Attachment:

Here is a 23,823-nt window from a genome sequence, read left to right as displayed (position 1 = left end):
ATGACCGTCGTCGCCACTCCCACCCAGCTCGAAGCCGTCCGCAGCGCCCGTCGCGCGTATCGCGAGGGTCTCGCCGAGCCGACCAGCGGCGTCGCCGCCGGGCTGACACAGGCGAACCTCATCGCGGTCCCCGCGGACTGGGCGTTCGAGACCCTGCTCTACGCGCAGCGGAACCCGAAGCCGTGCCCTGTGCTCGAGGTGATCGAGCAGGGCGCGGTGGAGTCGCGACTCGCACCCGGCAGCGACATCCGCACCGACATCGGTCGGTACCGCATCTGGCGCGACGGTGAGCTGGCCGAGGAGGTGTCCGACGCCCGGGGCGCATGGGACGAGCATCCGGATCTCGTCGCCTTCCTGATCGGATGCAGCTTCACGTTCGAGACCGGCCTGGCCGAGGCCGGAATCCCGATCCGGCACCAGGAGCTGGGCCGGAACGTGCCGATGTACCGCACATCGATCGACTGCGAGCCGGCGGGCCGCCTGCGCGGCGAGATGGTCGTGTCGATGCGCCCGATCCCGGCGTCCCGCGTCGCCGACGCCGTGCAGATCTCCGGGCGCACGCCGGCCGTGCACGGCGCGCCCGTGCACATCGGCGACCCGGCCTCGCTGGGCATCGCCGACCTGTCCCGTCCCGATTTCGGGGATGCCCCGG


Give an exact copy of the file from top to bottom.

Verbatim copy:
Here is a 23,823-nt window from a genome sequence, read left to right as displayed (position 1 = left end):
ATGACCGTCGTCGCCACTCCCACCCAGCTCGAAGCCGTCCGCAGCGCCCGTCGCGCGTATCGCGAGGGTCTCGCCGAGCCGACCAGCGGCGTCGCCGCCGGGCTGACACAGGCGAACCTCATCGCGGTCCCCGCGGACTGGGCGTTCGAGACCCTGCTCTACGCGCAGCGGAACCCGAAGCCGTGCCCTGTGCTCGAGGTGATCGAGCAGGGCGCGGTGGAGTCGCGACTCGCACCCGGCAGCGACATCCGCACCGACATCGGTCGGTACCGCATCTGGCGCGACGGTGAGCTGGCCGAGGAGGTGTCCGACGCCCGGGGCGCATGGGACGAGCATCCGGATCTCGTCGCCTTCCTGATCGGATGCAGCTTCACGTTCGAGACCGGCCTGGCCGAGGCCGGAATCCCGATCCGGCACCAGGAGCTGGGCCGGAACGTGCCGATGTACCGCACATCGATCGACTGCGAGCCGGCGGGCCGCCTGCGCGGCGAGATGGTCGTGTCGATGCGCCCGATCCCGGCGTCCCGCGTCGCCGACGCCGTGCAGATCTCCGGGCGCACGCCGGCCGTGCACGGCGCGCCCGTGCACATCGGCGACCCGGCCTCGCTGGGCATCGCCGACCTGTCCCGTCCCGATTTCGGGGATGCCCCGG